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Hospital digitization with perspective

Matthias Meierhofer, CEO and company founder of Meierhofer AG in the DMEA Gold Partner Interview

Matthias Meierhofer, CEO and company founder of Meierhofer AG in the DMEA Gold Partner Interview

As an owner-managed, medium-sized healthcare IT specialist for hospitals, Meierhofer AG is celebrating its 35th birthday this year. At DMEA 2022, CEO and company founder Matthias Meierhofer plans to present, among other things, a significantly expanded managed services portfolio. Here, he also reveals why continuity is a competitive advantage and what his company will take from the pandemic years into the new normal.

What are Meierhofer AG's highlights at DMEA, which is expected to take place on site?

We have several highlights that will make for an exciting show. On the one hand, we are celebrating our 35th company anniversary this year, and together with the visitors we want to look primarily to the future. In terms of content, the Hospital Futures Act (KHZG) and its funding provisions are a focal point. We will present the Meierhofer Academy, which we have significantly developed during the pandemic and which is one of the most comprehensive training offers in German-speaking healthcare IT. In addition - and this is a big step for us - we will present a greatly expanded Managed Services portfolio. So it's well worth stopping by.

Let's start with this issue: What does your new managed services portfolio look like in concrete terms? And what are the advantages of these offerings for customers?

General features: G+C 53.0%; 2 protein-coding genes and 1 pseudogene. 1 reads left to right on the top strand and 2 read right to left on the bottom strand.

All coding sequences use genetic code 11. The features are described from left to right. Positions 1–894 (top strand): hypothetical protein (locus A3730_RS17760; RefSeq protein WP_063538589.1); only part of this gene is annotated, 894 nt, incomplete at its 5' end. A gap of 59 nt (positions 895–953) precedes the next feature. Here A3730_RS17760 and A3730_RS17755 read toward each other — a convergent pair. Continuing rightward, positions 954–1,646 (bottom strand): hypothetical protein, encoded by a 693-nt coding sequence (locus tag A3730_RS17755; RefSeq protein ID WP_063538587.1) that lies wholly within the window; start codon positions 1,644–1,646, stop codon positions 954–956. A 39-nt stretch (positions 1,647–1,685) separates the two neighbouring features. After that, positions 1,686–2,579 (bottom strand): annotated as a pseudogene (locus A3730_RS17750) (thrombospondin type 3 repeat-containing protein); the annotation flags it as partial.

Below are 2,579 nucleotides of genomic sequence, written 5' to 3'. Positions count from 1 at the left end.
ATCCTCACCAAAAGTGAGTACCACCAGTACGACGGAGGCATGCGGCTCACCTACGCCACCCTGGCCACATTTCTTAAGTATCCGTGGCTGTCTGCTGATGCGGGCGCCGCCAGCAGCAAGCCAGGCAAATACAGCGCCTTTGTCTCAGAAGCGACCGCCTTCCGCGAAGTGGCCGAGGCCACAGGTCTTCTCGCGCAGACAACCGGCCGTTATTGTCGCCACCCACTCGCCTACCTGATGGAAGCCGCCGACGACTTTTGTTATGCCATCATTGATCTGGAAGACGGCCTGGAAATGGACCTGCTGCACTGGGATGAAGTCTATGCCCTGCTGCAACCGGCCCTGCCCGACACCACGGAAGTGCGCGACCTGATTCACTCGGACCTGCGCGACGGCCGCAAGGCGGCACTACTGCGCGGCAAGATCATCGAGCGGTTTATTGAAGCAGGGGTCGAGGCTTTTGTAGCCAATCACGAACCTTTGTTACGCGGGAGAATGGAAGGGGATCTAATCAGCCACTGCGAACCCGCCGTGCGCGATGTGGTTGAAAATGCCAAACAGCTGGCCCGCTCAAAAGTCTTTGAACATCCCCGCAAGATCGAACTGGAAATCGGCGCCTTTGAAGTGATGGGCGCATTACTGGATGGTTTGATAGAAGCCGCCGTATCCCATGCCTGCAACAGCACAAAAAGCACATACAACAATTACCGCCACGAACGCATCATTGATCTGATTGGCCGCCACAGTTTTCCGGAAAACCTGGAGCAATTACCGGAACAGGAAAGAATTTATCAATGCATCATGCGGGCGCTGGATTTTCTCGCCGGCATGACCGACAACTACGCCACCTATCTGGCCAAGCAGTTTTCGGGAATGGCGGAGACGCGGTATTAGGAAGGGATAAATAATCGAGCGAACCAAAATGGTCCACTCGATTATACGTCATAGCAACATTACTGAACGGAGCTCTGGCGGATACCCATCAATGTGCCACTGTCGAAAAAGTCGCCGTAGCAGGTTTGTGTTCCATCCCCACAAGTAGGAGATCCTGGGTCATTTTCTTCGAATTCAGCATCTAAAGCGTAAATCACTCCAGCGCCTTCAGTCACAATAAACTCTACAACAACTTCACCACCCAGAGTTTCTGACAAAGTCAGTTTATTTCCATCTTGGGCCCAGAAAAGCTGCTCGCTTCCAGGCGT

We've been offering managed services on a selective basis for a long time, but this is now taking on a new dimension. Very recently, the first hospital entrusted us with application support for its hospital information system (HIS) M-KIS. We will be able to provide more details on this at the DMEA. In general, as part of our managed services, we also handle incident and update management in addition to application management. So we do everything that has been the daily work of an HIS administrator in many hospitals up to now. In future, we will also be offering the same all-round package for our patient data management system M-PDMS. From the middle of the year, hospitals will also be able to outsource the technical operation of their data center to us. The great advantage for the hospital is that it can concentrate on its core business of patient care. The important thing is that the Managed Services can be tailored precisely to the needs of the respective facility. In addition, we work with blueprint concepts, which means that customers can adopt existing processes that have already proven themselves elsewhere.

What exactly is the Meierhofer Academy, on which there will also be a presentation at the DMEA?